Hundreds Pack LaGuardia Airport To Support Children Torn From Families At Border

The protesters came after an advocacy group reported seeing migrant kids arriving at the New York airport.

Crowds of protesters filled a New York City airport where migrant children who had been separated from their families along the U.S.-Mexico border were reported to be arriving late Wednesday night, carrying their few belongings with them.

The emotional demonstration at LaGuardia Airport in Queens ignited shortly after workers with the immigrant advocacy group Make the Road New York reported seeing several children deplaning around 10 p.m.

Walter Barrientos, organizing director for the group’s Long Island office, told HuffPost that he and two other members had gone to LaGuardia after receiving a tip.

“Within minutes I saw a group of about four kids that were clearly being escorted out. They were all very small,” he said, estimating the children to be between the ages of 4 and 10.

Barrientos said he had seen other children getting off flights and they enthusiastically stretched their legs and released pent-up energy. These four kids behaved differently.

“They looked very scared, they looked very numb. They were all carrying little plastic bags with the few belongings that they had,” he said. “It just looked like it had maybe a piece of underwear, a T-shirt, a toothbrush ― it was that small of a bag.”

An adult escorting the children to a van told one of Barrientos’ colleagues that they were migrants and that they were being taken to a facility in Westchester County, New York. One of his colleagues tried to speak with the kids, Barrientos said, but they didn’t respond.

“It was really heartwrenching, and that’s why we made the call for others to come [to the airport] ― because we expected that there were other children coming, and there were,” he said, basing his conclusion on photos of other arrivals posted on social media.

The call from Make the Road New York ended up drawing a few hundred like-minded activists, according to Barrientos.

“I think there were at least 250 people. We were spread across two terminals and there were people that were kind of walking in between,” he said. “Throughout the night, some people came and went. But even at the end, we had at least 125 at the end of the night, if not more.”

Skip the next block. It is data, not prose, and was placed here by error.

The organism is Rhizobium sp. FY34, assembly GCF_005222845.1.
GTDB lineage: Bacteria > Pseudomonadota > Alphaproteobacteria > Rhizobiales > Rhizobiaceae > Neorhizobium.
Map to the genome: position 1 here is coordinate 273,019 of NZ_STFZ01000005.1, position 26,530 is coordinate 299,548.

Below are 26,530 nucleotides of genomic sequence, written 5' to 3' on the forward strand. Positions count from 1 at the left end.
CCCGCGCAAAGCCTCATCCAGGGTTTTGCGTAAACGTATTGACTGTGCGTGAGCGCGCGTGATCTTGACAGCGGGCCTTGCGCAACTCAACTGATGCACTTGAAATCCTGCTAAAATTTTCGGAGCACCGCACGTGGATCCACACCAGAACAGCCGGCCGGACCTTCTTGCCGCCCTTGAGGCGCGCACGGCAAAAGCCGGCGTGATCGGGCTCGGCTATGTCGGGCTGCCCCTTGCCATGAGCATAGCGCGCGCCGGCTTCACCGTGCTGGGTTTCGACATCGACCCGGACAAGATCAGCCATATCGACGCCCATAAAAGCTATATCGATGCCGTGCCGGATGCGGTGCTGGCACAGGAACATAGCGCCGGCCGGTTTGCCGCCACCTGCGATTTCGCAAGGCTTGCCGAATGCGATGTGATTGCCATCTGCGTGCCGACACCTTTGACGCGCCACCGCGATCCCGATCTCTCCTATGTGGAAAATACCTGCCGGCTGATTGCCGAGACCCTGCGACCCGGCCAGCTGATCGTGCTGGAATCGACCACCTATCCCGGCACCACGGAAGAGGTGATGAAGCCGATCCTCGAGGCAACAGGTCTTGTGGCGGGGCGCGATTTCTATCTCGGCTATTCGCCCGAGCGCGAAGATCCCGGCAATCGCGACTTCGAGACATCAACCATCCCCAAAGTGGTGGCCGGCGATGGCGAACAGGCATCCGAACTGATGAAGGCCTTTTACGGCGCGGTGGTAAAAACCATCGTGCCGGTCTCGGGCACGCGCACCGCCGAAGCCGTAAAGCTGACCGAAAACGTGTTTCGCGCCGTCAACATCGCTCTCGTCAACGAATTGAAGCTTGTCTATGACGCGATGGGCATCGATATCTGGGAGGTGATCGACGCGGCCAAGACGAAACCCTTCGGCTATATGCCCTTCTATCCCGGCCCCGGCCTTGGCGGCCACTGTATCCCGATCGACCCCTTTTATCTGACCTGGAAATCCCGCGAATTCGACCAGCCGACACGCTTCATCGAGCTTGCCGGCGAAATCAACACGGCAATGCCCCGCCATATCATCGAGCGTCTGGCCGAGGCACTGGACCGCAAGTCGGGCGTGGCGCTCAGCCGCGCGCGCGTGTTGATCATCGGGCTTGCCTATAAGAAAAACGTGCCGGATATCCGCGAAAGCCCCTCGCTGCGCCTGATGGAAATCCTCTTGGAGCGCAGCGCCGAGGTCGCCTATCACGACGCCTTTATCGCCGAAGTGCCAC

The protesters left around 2 a.m. Thursday, after the last flight had emptied, Barrientos said. Make the Road shared photos and videos on social media of the crowds who had gathered.

Queens Councilman Jimmy Van Bramer and the American Civil Liberties Union similarly posted photos and videos on Twitter early Thursday. The ACLU also estimated the crowd size in the hundreds.

“We are here tonight to stand with the thousands of children who remain separated from their families,” the ACLU tweeted.

The New York Times took video of at least seven boys being quickly escorted through LaGuardia after arriving from Texas on Wednesday night. It wasn’t clear if those boys were among the children who had been separated from their parents.

More than 2,300 children have been torn away from their families in recent weeks as part of President Donald Trump’s zero tolerance policy on illegal entry into the United States. Earlier on Wednesday, Trump signed an executive order that shifted that policy slightly by directing that children be generally kept in detention with their parents.

Barrientos, who noted that he had immigrated to New York from Guatemala at age 11, vowed that his organization would continue to follow developments and demand that the already separated children be reunited with their families and released.

Children and workers are seen on Tuesday at a tent encampment recently built in Tornillo, Texas, to house immigrant children separated from their parents.
Children and workers are seen on Tuesday at a tent encampment recently built in Tornillo, Texas, to house immigrant children separated from their parents.
Joe Raedle via Getty Images

“They are going through the legal process of seeking asylum in this country and this country is changing the rules around on them,” Barrientos said of many of the parents and children trying to enter the U.S. “We will have people monitoring the airports and we know that this probably won’t end anytime soon so we will show up.”

Also on Wednesday, New York City Mayor Bill de Blasio said that 350 migrant children had arrived at one of the city’s social service agencies in Harlem. One of the youngest placed in foster care was 9 months old.

De Blasio said that the agency gave him that total and that the federal government was not providing city officials with the exact number of children being sent to New York. Gov. Andrew Cuomo’s office also told The New York Times that the state did not know the exact number.

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